Small Loans Change Lives of Togolese HIV/AIDS Victims
July 9, 2009
A unique project partnering Sweden's Save the Children, the Togolese micro-finance institute Investir Dans l'Humanite, and the Lomé-based HIV/AIDS organization Jade is providing 50 families affected by HIV with small business loans, training, and support.
The program has proved successful, giving the families tools that allow them to take care of their basic needs, said Jade President Joel Ahadjitse. Similar projects in the past for people living with HIV/AIDS did not work due to a lack of financial experience to manage the loans, said Ahadjitse. The added expertise of Investir has changed that, he noted.
Another key to the program's success is support. Jade helps the families with their psychological, nutritional, and medical needs. When a person with HIV or one of their family members becomes ill, Jade provides free medical care so they do not have to spend their loan money on treatment.
Two years into the program, more than half of the borrowing families have paid back their loans in full, and more than three-quarters have posted profits from their business. One client, Julienne, has set up a market stall selling beauty products and towels. Others have started motorbike taxi services and small commercial businesses.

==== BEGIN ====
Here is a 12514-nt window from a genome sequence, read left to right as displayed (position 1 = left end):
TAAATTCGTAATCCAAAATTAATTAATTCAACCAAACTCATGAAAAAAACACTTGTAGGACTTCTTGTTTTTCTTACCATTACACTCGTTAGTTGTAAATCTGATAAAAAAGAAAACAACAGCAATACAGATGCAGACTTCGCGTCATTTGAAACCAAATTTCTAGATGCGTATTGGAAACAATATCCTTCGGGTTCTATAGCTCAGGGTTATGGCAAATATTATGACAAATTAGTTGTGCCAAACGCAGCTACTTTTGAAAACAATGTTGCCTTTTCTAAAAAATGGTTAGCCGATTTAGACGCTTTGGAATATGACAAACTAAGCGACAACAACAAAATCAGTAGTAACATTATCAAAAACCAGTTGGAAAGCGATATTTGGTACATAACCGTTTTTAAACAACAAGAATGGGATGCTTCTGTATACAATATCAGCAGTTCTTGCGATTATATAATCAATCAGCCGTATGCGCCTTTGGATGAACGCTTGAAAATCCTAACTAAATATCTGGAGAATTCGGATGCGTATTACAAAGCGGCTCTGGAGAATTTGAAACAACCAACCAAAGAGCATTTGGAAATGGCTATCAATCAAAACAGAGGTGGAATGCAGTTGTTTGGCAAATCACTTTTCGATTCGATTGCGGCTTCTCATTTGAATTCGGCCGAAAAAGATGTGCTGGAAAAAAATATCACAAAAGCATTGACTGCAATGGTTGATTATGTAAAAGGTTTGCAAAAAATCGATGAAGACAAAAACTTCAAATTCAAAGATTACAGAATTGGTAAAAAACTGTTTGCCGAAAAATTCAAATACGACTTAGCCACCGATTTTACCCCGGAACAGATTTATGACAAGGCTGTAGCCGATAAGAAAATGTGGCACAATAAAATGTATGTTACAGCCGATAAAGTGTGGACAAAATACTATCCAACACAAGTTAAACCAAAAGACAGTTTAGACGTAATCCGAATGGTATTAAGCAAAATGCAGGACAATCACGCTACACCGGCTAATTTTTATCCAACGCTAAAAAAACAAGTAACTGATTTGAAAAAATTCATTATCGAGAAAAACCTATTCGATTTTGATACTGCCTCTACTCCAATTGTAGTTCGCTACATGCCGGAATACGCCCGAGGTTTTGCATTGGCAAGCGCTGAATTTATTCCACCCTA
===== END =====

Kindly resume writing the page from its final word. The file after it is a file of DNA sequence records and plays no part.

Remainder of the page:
Julienne said the program is about more than just profit. It has helped her get on with life, providing her with the means to take care of her family and be independent. Before she received the loan, she did little else but sleep and worry about her situation. Now she wakes up in the morning, takes a shower, and says, "I am going to work today."
Voice of America News
06.15.2009; Fid Thompson
This article was provided by CDC National Prevention Information Network. It is a part of the publication CDC HIV/Hepatitis/STD/TB Prevention News Update.